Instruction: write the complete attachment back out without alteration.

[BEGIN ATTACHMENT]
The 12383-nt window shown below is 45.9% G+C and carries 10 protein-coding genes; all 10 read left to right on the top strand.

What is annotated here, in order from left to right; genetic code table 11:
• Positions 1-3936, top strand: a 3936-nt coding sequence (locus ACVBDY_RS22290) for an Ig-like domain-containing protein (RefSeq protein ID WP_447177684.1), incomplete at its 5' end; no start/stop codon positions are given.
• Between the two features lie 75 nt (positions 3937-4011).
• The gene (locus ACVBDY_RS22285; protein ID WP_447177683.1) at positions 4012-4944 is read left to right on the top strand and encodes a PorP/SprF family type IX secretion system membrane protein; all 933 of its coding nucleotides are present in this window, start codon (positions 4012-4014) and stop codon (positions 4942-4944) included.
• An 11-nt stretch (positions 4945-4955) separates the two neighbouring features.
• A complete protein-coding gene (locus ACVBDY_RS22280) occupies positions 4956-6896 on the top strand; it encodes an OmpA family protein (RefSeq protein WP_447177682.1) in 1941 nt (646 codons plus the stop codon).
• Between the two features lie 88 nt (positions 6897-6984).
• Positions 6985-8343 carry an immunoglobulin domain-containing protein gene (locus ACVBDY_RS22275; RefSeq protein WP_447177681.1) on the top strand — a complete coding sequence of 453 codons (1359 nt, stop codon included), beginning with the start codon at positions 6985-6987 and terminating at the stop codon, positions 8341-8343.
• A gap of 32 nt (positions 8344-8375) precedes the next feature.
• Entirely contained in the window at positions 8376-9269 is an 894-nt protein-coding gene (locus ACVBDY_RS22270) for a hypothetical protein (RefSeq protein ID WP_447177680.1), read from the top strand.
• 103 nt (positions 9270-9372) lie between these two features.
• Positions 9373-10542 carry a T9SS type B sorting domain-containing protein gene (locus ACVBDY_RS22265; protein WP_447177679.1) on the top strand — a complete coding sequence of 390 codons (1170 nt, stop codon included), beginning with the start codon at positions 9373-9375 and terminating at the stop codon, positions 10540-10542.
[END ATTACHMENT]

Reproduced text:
The 12383-nt window shown below is 45.9% G+C and carries 10 protein-coding genes; all 10 read left to right on the top strand.

What is annotated here, in order from left to right; genetic code table 11:
• Positions 1-3936, top strand: a 3936-nt coding sequence (locus ACVBDY_RS22290) for an Ig-like domain-containing protein (RefSeq protein ID WP_447177684.1), incomplete at its 5' end; no start/stop codon positions are given.
• Between the two features lie 75 nt (positions 3937-4011).
• The gene (locus ACVBDY_RS22285; protein ID WP_447177683.1) at positions 4012-4944 is read left to right on the top strand and encodes a PorP/SprF family type IX secretion system membrane protein; all 933 of its coding nucleotides are present in this window, start codon (positions 4012-4014) and stop codon (positions 4942-4944) included.
• An 11-nt stretch (positions 4945-4955) separates the two neighbouring features.
• A complete protein-coding gene (locus ACVBDY_RS22280) occupies positions 4956-6896 on the top strand; it encodes an OmpA family protein (RefSeq protein WP_447177682.1) in 1941 nt (646 codons plus the stop codon).
• Between the two features lie 88 nt (positions 6897-6984).
• Positions 6985-8343 carry an immunoglobulin domain-containing protein gene (locus ACVBDY_RS22275; RefSeq protein WP_447177681.1) on the top strand — a complete coding sequence of 453 codons (1359 nt, stop codon included), beginning with the start codon at positions 6985-6987 and terminating at the stop codon, positions 8341-8343.
• A gap of 32 nt (positions 8344-8375) precedes the next feature.
• Entirely contained in the window at positions 8376-9269 is an 894-nt protein-coding gene (locus ACVBDY_RS22270) for a hypothetical protein (RefSeq protein ID WP_447177680.1), read from the top strand.
• 103 nt (positions 9270-9372) lie between these two features.
• Positions 9373-10542 carry a T9SS type B sorting domain-containing protein gene (locus ACVBDY_RS22265; protein WP_447177679.1) on the top strand — a complete coding sequence of 390 codons (1170 nt, stop codon included), beginning with the start codon at positions 9373-9375 and terminating at the stop codon, positions 10540-10542.